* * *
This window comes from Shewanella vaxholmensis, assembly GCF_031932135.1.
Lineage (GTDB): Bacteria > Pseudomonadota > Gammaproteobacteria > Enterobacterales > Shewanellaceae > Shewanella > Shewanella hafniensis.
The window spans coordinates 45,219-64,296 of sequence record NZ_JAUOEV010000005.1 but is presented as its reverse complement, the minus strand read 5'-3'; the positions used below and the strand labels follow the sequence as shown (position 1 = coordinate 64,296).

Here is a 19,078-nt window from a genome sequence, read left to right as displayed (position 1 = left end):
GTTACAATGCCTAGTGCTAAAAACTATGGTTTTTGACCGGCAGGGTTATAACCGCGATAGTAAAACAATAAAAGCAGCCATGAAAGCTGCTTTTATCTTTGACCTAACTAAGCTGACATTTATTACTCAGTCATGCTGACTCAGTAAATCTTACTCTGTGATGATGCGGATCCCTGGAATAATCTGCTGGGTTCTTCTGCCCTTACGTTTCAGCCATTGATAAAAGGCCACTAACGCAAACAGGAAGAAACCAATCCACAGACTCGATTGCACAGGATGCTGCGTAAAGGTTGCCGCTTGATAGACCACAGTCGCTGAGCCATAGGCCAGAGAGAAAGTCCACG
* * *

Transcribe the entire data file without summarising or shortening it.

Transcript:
This window comes from Shewanella vaxholmensis, assembly GCF_031932135.1.
Lineage (GTDB): Bacteria > Pseudomonadota > Gammaproteobacteria > Enterobacterales > Shewanellaceae > Shewanella > Shewanella hafniensis.
The window spans coordinates 45,219-64,296 of sequence record NZ_JAUOEV010000005.1 but is presented as its reverse complement, the minus strand read 5'-3'; the positions used below and the strand labels follow the sequence as shown (position 1 = coordinate 64,296).

Here is a 19,078-nt window from a genome sequence, read left to right as displayed (position 1 = left end):
GTTACAATGCCTAGTGCTAAAAACTATGGTTTTTGACCGGCAGGGTTATAACCGCGATAGTAAAACAATAAAAGCAGCCATGAAAGCTGCTTTTATCTTTGACCTAACTAAGCTGACATTTATTACTCAGTCATGCTGACTCAGTAAATCTTACTCTGTGATGATGCGGATCCCTGGAATAATCTGCTGGGTTCTTCTGCCCTTACGTTTCAGCCATTGATAAAAGGCCACTAACGCAAACAGGAAGAAACCAATCCACAGACTCGATTGCACAGGATGCTGCGTAAAGGTTGCCGCTTGATAGACCACAGTCGCTGAGCCATAGGCCAGAGAGAAAGTCCACG